I can think of one possible use for this survey tool. Sometimes ad agencies approach me with a quick deadline, low budget need for a short survey to feed into a pitch to a new or existing client. This might be the perfect tool for that: for a couple hundred bucks you get your answers. However, when I ran my survey it took nearly two weeks for field to complete, so the quick aspect that agencies on deadline need isn’t necessarily covered.

If you’re looking to do some relatively quick turnaround research that gives you insightful feedback to a problem, is designed by serious professionals and can help impact your bottom line, there are a lot of companies out there to help you. Stone Arabia Consultants among them.

John Mitchell

Pharma Cliff-Hanger?

We have been wondering about the doomsday scenarios presented relating to the major pharmas and the patent cliff. Projections on revenue a couple of years back were pretty bleak for some of the majors, starting in 2011. The first chart was based on projections compiled by Bernstein analyst Tim Anderson in mid-2011. 

Below we compiled a chart of some of the leading pharmas with real revenue figures for the past four years. Numbers come from Google finance. Other than Pfizer, AZ and BMS, it’s not so horrific. Sanofi is actually slightly on the uptick in spite of the loss of Plavix, and Roche is holding its own.


In addition, if you look at stock prices over the past year, some of these companies are doing pretty well. Look at Lilly, up 39% in a year. And Pfizer, with post-Lipitor revenue dropping to the point that the company is just a notch above Novartis in sales, is up 29%.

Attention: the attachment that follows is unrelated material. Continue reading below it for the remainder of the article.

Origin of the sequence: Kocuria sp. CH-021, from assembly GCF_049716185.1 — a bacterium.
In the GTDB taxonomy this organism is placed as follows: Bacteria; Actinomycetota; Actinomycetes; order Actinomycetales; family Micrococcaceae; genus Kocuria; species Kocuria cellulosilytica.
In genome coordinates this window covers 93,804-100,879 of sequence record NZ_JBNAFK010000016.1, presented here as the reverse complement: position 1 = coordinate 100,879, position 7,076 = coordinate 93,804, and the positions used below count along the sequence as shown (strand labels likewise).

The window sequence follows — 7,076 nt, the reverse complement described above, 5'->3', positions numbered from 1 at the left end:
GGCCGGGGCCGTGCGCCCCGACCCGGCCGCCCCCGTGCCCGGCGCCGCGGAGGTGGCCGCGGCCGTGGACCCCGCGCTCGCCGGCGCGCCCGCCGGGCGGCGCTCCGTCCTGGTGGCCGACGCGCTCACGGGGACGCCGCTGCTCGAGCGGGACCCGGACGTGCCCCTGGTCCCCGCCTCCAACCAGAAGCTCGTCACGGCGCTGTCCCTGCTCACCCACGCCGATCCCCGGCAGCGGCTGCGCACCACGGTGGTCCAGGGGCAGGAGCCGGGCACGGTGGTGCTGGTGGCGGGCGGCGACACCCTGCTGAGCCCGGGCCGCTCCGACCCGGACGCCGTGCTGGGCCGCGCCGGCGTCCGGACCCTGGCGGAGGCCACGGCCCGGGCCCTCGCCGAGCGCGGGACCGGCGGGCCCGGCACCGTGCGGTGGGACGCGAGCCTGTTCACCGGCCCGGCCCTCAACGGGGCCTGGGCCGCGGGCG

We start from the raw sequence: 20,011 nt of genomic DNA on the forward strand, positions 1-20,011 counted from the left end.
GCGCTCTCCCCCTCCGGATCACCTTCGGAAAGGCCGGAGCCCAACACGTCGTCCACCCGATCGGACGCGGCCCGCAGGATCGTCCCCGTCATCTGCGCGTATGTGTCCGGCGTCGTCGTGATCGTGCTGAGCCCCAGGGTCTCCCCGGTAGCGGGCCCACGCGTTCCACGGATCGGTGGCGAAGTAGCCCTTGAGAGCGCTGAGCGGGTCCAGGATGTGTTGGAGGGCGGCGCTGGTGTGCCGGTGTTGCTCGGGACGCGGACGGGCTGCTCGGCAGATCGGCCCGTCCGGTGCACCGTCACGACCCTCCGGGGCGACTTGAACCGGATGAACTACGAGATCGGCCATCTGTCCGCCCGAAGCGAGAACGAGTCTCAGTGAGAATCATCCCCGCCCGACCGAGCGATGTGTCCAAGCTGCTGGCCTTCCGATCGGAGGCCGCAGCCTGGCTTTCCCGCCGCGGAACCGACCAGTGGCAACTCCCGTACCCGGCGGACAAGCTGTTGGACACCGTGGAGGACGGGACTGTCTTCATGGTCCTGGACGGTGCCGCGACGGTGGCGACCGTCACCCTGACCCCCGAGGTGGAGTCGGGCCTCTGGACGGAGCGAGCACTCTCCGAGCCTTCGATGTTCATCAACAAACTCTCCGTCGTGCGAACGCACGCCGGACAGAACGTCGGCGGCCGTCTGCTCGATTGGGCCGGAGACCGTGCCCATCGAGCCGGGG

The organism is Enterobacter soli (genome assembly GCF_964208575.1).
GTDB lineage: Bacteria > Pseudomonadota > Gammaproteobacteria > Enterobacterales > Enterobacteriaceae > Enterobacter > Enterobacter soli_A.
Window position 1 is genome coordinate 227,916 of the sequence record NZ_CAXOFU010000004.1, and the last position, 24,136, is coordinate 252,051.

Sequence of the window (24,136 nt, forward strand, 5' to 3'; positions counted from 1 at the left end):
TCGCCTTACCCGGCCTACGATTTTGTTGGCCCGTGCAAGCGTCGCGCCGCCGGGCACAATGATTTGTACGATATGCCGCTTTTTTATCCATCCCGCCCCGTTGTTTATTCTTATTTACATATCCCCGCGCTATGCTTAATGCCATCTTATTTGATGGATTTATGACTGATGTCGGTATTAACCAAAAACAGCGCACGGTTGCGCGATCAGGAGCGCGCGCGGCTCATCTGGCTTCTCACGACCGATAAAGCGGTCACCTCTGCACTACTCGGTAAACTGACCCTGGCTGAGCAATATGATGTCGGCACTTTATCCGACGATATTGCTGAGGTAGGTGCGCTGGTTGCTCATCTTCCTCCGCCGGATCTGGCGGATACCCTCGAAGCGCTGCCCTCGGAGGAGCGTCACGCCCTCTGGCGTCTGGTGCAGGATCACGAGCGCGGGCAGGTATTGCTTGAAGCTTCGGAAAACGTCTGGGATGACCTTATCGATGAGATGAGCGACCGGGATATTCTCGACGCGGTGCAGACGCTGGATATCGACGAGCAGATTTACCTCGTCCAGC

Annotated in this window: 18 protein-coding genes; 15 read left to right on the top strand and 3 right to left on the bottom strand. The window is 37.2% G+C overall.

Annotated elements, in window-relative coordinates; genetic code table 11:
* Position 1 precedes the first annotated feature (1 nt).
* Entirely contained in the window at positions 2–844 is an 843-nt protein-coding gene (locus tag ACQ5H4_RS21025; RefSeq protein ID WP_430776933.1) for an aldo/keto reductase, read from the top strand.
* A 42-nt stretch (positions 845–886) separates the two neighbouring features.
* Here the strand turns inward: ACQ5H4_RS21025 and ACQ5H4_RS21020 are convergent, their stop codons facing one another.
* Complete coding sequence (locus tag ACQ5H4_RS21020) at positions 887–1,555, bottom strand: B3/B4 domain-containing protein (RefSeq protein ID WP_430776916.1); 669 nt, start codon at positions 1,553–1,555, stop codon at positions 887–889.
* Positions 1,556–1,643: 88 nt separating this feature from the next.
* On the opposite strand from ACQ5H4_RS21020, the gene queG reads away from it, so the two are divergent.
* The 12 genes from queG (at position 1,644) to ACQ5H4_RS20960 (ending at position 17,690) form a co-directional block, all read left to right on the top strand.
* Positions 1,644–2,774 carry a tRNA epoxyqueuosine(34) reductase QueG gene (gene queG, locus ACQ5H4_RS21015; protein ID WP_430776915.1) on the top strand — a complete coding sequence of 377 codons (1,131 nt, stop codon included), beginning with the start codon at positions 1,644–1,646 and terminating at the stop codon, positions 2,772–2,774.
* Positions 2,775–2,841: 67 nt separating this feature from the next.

Now, I’ve been joking lately that it’s time for the rats to take advantage of their opportunities as the Cretaceous-Paleogene extinction event in pharma occurs, but who knows, this may be just the beginning of the Jurassic.

Research Operation Costs Continue to Fall

The fall in research operations costs is astounding. If you’re not benefiting from it, you should be. Don’t be the sacrificial lamb. Efficiencies in operations enable cost reductions that should be passed on to the end consumer. Firms that are inefficient in the research market should get out of the way.

Most employers appear prepared to maintain healthcare coverage for employees

After ACA come full bloom in 2014, most employees appear prepared to maintain health insurance coverage for employees, according to a survey by published on Sunday, February 9. Thus, the rumors that employers would greedily prefer to jettison coverage, pay employees a $2000 cash lump sum and run for the hills while letting employees fend for themselves appear to be untrue, as is much of the discourse around the response to #HealthcareReform. Over 80% of survey respondents will maintain employee health plans.